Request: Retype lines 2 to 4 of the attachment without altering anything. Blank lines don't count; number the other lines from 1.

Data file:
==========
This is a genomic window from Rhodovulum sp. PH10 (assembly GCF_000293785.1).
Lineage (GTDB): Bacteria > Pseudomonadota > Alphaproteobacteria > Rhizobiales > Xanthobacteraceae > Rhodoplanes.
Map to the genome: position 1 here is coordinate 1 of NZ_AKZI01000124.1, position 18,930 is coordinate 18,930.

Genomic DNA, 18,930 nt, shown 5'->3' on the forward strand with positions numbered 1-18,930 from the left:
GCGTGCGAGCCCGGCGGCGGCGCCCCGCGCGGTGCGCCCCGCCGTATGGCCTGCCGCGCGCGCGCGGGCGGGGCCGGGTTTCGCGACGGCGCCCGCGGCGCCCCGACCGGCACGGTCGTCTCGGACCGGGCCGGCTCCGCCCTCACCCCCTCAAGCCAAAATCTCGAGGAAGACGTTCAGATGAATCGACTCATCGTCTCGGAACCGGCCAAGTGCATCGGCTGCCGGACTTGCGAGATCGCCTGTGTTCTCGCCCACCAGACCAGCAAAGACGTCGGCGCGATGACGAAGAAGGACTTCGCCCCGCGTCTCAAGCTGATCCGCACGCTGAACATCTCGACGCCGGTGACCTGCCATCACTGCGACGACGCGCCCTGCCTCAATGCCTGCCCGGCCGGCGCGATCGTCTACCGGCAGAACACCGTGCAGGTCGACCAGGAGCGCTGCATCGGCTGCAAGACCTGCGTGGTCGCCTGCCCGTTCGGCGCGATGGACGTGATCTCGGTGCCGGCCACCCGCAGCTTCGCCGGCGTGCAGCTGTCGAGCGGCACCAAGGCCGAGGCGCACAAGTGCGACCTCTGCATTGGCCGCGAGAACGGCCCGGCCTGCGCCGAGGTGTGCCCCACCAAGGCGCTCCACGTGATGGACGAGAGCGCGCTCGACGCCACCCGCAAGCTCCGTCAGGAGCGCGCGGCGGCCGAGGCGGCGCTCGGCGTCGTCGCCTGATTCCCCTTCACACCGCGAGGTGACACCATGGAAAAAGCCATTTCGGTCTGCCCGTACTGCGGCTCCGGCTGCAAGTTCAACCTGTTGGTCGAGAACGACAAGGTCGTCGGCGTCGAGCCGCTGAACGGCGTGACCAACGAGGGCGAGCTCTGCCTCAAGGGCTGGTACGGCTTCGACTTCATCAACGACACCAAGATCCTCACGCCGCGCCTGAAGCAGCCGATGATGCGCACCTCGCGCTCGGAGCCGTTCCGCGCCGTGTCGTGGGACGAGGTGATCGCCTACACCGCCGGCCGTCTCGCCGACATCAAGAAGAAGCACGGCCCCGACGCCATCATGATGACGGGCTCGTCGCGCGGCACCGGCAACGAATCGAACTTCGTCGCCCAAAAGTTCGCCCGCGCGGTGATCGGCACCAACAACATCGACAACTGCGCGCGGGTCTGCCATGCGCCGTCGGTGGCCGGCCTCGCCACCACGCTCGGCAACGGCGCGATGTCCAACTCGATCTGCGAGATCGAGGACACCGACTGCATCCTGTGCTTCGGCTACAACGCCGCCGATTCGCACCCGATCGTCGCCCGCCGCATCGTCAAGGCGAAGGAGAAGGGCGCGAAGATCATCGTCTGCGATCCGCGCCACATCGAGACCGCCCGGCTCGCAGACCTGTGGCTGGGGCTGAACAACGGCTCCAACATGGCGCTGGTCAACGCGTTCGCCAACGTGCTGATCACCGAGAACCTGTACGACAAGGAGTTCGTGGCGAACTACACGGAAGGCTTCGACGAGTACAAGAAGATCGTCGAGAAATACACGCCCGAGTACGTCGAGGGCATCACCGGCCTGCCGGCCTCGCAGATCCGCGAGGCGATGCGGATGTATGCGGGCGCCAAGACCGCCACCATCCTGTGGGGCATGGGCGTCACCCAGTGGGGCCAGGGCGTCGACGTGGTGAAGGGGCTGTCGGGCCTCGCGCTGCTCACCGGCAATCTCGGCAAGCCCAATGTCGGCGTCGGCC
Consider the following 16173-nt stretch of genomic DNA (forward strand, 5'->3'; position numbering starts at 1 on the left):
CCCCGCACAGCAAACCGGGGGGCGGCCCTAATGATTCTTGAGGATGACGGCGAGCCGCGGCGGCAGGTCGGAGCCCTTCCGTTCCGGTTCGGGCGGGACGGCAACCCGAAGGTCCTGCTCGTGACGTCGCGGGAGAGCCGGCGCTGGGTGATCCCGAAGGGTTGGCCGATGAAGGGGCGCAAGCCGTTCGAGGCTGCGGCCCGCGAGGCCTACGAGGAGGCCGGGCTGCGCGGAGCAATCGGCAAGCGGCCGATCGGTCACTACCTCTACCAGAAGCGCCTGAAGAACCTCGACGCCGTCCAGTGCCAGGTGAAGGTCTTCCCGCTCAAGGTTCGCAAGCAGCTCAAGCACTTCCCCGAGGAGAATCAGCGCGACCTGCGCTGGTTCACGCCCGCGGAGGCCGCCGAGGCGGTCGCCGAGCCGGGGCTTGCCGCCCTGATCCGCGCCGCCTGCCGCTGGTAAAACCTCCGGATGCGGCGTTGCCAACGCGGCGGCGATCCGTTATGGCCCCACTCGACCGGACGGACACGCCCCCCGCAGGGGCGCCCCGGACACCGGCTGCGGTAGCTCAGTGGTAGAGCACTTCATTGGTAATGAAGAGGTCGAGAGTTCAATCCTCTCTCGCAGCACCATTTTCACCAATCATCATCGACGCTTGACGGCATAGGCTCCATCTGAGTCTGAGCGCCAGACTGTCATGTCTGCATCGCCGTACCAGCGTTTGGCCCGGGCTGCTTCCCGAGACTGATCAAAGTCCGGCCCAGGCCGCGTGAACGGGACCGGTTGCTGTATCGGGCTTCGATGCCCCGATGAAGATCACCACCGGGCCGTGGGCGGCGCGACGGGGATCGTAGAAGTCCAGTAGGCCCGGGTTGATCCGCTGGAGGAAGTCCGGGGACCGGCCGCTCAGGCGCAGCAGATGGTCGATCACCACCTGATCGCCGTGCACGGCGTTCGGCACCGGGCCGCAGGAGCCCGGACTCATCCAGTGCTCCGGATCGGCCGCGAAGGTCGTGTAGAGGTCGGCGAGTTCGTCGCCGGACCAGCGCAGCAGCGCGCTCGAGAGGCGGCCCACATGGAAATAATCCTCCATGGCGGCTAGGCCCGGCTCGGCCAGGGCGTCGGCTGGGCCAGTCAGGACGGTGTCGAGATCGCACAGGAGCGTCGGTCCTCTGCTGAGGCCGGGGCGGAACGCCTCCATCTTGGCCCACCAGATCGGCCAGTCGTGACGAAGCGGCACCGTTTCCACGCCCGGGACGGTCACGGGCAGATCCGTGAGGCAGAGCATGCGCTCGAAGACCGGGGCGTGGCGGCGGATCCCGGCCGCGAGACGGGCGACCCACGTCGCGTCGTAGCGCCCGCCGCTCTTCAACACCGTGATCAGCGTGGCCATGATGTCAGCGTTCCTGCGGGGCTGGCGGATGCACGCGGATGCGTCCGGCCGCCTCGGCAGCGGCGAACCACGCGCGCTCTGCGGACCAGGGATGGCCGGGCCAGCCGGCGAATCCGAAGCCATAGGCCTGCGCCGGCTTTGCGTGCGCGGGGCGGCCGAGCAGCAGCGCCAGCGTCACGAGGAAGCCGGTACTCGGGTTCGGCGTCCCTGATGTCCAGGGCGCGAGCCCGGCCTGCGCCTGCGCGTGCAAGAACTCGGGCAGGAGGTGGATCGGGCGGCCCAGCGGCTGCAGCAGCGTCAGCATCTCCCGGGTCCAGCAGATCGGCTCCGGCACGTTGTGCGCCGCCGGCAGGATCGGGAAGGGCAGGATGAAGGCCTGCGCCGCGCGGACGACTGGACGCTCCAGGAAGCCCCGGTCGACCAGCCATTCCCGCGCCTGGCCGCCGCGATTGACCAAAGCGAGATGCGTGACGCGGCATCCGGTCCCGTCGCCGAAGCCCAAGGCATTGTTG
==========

Lineage (GTDB): Bacteria > Pseudomonadota > Alphaproteobacteria > Rhizobiales > Xanthobacteraceae > Rhodoplanes.
Map to the genome: position 1 here is coordinate 1 of NZ_AKZI01000124.1, position 18,930 is coordinate 18,930.

Genomic DNA, 18,930 nt, shown 5'->3' on the forward strand with positions numbered 1-18,930 from the left: